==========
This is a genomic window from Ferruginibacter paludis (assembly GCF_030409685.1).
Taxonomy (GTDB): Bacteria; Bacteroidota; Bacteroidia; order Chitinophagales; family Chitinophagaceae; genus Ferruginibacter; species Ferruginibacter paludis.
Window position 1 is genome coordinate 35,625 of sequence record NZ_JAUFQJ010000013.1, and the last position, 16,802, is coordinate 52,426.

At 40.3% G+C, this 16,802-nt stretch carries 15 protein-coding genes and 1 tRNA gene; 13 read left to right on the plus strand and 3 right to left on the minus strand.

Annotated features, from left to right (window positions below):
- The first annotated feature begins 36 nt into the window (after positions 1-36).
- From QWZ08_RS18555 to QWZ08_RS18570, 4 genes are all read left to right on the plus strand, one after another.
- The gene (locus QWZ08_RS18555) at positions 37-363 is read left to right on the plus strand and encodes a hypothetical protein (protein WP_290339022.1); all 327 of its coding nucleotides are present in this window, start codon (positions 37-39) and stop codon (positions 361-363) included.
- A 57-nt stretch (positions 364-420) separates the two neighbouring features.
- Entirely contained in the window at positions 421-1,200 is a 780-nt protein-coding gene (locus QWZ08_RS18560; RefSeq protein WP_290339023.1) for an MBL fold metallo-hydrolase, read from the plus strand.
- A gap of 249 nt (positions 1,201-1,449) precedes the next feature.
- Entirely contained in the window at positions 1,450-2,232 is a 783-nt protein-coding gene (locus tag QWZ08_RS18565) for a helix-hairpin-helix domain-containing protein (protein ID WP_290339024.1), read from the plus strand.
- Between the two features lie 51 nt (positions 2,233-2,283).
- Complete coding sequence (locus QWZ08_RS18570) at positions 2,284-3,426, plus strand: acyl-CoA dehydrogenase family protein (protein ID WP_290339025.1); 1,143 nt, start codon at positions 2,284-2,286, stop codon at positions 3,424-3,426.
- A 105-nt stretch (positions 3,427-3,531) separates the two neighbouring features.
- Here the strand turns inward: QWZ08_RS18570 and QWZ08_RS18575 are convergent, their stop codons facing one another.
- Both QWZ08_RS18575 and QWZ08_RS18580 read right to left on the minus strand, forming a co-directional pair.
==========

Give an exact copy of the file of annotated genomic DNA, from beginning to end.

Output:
This is a genomic window from Ferruginibacter paludis (assembly GCF_030409685.1).
Taxonomy (GTDB): Bacteria; Bacteroidota; Bacteroidia; order Chitinophagales; family Chitinophagaceae; genus Ferruginibacter; species Ferruginibacter paludis.
Window position 1 is genome coordinate 35,625 of sequence record NZ_JAUFQJ010000013.1, and the last position, 16,802, is coordinate 52,426.

At 40.3% G+C, this 16,802-nt stretch carries 15 protein-coding genes and 1 tRNA gene; 13 read left to right on the plus strand and 3 right to left on the minus strand.

Annotated features, from left to right (window positions below):
- The first annotated feature begins 36 nt into the window (after positions 1-36).
- From QWZ08_RS18555 to QWZ08_RS18570, 4 genes are all read left to right on the plus strand, one after another.
- The gene (locus QWZ08_RS18555) at positions 37-363 is read left to right on the plus strand and encodes a hypothetical protein (protein WP_290339022.1); all 327 of its coding nucleotides are present in this window, start codon (positions 37-39) and stop codon (positions 361-363) included.
- A 57-nt stretch (positions 364-420) separates the two neighbouring features.
- Entirely contained in the window at positions 421-1,200 is a 780-nt protein-coding gene (locus QWZ08_RS18560; RefSeq protein WP_290339023.1) for an MBL fold metallo-hydrolase, read from the plus strand.
- A gap of 249 nt (positions 1,201-1,449) precedes the next feature.
- Entirely contained in the window at positions 1,450-2,232 is a 783-nt protein-coding gene (locus tag QWZ08_RS18565) for a helix-hairpin-helix domain-containing protein (protein ID WP_290339024.1), read from the plus strand.
- Between the two features lie 51 nt (positions 2,233-2,283).
- Complete coding sequence (locus QWZ08_RS18570) at positions 2,284-3,426, plus strand: acyl-CoA dehydrogenase family protein (protein ID WP_290339025.1); 1,143 nt, start codon at positions 2,284-2,286, stop codon at positions 3,424-3,426.
- A 105-nt stretch (positions 3,427-3,531) separates the two neighbouring features.
- Here the strand turns inward: QWZ08_RS18570 and QWZ08_RS18575 are convergent, their stop codons facing one another.
- Both QWZ08_RS18575 and QWZ08_RS18580 read right to left on the minus strand, forming a co-directional pair.